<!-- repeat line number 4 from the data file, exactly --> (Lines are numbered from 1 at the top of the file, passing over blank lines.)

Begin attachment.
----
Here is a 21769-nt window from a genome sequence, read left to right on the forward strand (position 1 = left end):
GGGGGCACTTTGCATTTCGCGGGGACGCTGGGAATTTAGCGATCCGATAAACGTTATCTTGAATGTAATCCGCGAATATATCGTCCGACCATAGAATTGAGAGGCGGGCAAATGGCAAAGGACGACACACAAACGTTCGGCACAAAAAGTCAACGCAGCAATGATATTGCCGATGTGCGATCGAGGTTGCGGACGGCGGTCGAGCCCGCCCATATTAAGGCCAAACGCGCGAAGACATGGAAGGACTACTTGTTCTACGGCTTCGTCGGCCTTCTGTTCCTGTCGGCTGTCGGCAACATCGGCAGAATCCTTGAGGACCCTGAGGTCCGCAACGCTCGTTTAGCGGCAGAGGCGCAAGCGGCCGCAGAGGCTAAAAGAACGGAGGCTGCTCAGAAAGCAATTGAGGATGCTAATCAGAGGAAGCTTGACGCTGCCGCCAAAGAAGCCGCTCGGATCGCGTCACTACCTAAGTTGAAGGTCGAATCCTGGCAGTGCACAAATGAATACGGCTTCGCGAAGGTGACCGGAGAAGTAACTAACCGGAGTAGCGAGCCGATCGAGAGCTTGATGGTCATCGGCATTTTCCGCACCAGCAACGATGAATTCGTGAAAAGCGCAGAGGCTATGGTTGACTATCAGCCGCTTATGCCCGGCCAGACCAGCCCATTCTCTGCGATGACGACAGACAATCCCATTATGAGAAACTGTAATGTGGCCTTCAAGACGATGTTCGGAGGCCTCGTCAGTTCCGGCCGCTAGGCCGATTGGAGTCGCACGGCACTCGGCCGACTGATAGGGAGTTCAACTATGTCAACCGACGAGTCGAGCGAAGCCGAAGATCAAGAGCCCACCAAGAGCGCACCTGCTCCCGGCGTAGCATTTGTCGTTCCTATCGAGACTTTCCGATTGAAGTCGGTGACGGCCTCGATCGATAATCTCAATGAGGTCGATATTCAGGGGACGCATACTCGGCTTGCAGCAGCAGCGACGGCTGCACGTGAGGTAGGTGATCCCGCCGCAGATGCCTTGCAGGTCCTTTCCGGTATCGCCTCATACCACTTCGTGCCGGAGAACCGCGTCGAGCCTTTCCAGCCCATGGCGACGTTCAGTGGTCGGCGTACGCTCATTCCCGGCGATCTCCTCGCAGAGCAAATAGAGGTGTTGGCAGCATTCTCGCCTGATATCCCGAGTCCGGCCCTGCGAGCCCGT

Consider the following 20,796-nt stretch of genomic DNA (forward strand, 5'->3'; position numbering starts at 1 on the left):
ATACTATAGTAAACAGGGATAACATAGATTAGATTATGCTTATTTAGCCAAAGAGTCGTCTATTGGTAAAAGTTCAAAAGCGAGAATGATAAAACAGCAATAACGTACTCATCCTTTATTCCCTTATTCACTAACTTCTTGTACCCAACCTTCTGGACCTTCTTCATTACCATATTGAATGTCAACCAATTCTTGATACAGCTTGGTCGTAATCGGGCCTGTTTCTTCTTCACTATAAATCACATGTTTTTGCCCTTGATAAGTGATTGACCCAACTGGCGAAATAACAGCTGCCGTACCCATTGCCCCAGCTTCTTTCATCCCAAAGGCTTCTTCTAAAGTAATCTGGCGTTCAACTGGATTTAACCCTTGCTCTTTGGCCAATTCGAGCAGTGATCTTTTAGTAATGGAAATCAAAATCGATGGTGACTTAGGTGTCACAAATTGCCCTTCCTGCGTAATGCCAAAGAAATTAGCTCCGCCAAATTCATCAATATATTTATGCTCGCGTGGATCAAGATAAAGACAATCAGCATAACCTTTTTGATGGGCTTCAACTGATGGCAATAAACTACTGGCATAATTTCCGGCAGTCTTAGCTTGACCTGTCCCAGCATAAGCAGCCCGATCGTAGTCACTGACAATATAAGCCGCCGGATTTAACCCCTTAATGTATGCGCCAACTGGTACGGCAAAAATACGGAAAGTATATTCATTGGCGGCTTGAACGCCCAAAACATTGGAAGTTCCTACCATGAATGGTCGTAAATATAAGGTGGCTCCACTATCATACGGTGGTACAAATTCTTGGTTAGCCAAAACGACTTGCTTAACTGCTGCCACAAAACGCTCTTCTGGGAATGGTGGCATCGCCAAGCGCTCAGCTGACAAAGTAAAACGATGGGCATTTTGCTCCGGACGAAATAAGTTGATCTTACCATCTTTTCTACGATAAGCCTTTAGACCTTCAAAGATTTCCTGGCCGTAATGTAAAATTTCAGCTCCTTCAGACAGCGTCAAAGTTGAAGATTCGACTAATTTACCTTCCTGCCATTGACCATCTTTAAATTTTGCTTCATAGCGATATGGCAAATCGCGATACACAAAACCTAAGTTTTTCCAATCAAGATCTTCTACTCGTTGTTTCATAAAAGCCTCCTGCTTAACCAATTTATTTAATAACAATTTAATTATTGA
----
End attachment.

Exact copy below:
ATACTATAGTAAACAGGGATAACATAGATTAGATTATGCTTATTTAGCCAAAGAGTCGTCTATTGGTAAAAGTTCAAAAGCGAGAATGATAAAACAGCAATAACGTACTCATCCTTTATTCCCTTATTCACTAACTTCTTGTACCCAACCTTCTGGACCTTCTTCATTACCATATTGAATGTCAACCAATTCTTGATACAGCTTGGTCGTAATCGGGCCTGTTTCTTCTTCACTATAAATCACATGTTTTTGCCCTTGATAAGTGATTGACCCAACTGGCGAAATAACAGCTGCCGTACCCATTGCCCCAGCTTCTTTCATCCCAAAGGCTTCTTCTAAAGTAATCTGGCGTTCAACTGGATTTAACCCTTGCTCTTTGGCCAATTCGAGCAGTGATCTTTTAGTAATGGAAATCAAAATCGATGGTGACTTAGGTGTCACAAATTGCCCTTCCTGCGTAATGCCAAAGAAATTAGCTCCGCCAAATTCATCAATATATTTATGCTCGCGTGGATCAAGATAAAGACAATCAGCATAACCTTTTTGATGGGCTTCAACTGATGGCAATAAACTACTGGCATAATTTCCGGCAGTCTTAGCTTGACCTGTCCCAGCATAAGCAGCCCGATCGTAGTCACTGACAATATAAGCCGCCGGATTTAACCCCTTAATGTATGCGCCAACTGGTACGGCAAAAATACGGAAAGTATATTCATTGGCGGCTTGAACGCCCAAAACATTGGAAGTTCCTACCATGAATGGTCGTAAATATAAGGTGGCTCCACTATCATACGGTGGTACAAATTCTTGGTTAGCCAAAACGACTTGCTTAACTGCTGCCACAAAACGCTCTTCTGGGAATGGTGGCATCGCCAAGCGCTCAGCTGACAAAGTAAAACGATGGGCATTTTGCTCCGGACGAAATAAGTTGATCTTACCATCTTTTCTACGATAAGCCTTTAGACCTTCAAAGATTTCCTGGCCGTAATGTAAAATTTCAGCTCCTTCAGACAGCGTCAAAGTTGAAGATTCGACTAATTTACCTTCCTGCCATTGACCATCTTTAAATTTTGCTTCATAGCGATATGGCAAATCGCGATACACAAAACCTAAGTTTTTCCAATCAAGATCTTCTACTCGTTGTTTCATAAAAGCCTCCTGCTTAACCAATTTATTTAATAACAATTTAATTATTGA